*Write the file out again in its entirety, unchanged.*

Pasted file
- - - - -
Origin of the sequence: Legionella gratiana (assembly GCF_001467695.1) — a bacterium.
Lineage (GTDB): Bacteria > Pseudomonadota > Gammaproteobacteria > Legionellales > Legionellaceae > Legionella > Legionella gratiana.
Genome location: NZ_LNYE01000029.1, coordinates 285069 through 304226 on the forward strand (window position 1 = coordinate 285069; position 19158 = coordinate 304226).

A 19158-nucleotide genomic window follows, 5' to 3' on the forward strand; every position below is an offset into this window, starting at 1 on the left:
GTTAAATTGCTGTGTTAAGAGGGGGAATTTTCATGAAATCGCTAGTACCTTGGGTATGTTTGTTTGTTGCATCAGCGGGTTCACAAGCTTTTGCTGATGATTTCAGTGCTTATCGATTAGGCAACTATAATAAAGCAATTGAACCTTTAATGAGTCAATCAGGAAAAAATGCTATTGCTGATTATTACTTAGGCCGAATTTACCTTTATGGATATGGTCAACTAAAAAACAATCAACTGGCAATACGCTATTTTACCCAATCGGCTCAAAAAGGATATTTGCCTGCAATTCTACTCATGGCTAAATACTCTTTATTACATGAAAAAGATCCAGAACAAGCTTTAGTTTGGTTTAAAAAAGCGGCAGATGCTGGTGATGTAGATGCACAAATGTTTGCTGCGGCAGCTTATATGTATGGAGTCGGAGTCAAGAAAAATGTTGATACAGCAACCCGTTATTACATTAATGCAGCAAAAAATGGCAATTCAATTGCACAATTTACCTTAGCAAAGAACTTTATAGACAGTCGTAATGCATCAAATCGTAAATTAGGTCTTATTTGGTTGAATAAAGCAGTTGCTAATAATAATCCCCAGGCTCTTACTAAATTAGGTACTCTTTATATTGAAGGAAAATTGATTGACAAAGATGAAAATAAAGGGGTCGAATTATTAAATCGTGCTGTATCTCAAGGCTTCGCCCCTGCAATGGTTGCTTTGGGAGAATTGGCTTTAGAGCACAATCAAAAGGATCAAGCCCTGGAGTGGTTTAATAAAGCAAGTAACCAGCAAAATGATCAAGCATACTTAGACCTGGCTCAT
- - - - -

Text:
Origin of the sequence: Legionella gratiana (assembly GCF_001467695.1) — a bacterium.
Lineage (GTDB): Bacteria > Pseudomonadota > Gammaproteobacteria > Legionellales > Legionellaceae > Legionella > Legionella gratiana.
Genome location: NZ_LNYE01000029.1, coordinates 285069 through 304226 on the forward strand (window position 1 = coordinate 285069; position 19158 = coordinate 304226).

A 19158-nucleotide genomic window follows, 5' to 3' on the forward strand; every position below is an offset into this window, starting at 1 on the left:
GTTAAATTGCTGTGTTAAGAGGGGGAATTTTCATGAAATCGCTAGTACCTTGGGTATGTTTGTTTGTTGCATCAGCGGGTTCACAAGCTTTTGCTGATGATTTCAGTGCTTATCGATTAGGCAACTATAATAAAGCAATTGAACCTTTAATGAGTCAATCAGGAAAAAATGCTATTGCTGATTATTACTTAGGCCGAATTTACCTTTATGGATATGGTCAACTAAAAAACAATCAACTGGCAATACGCTATTTTACCCAATCGGCTCAAAAAGGATATTTGCCTGCAATTCTACTCATGGCTAAATACTCTTTATTACATGAAAAAGATCCAGAACAAGCTTTAGTTTGGTTTAAAAAAGCGGCAGATGCTGGTGATGTAGATGCACAAATGTTTGCTGCGGCAGCTTATATGTATGGAGTCGGAGTCAAGAAAAATGTTGATACAGCAACCCGTTATTACATTAATGCAGCAAAAAATGGCAATTCAATTGCACAATTTACCTTAGCAAAGAACTTTATAGACAGTCGTAATGCATCAAATCGTAAATTAGGTCTTATTTGGTTGAATAAAGCAGTTGCTAATAATAATCCCCAGGCTCTTACTAAATTAGGTACTCTTTATATTGAAGGAAAATTGATTGACAAAGATGAAAATAAAGGGGTCGAATTATTAAATCGTGCTGTATCTCAAGGCTTCGCCCCTGCAATGGTTGCTTTGGGAGAATTGGCTTTAGAGCACAATCAAAAGGATCAAGCCCTGGAGTGGTTTAATAAAGCAAGTAACCAGCAAAATGATCAAGCATACTTAGACCTGGCTCAT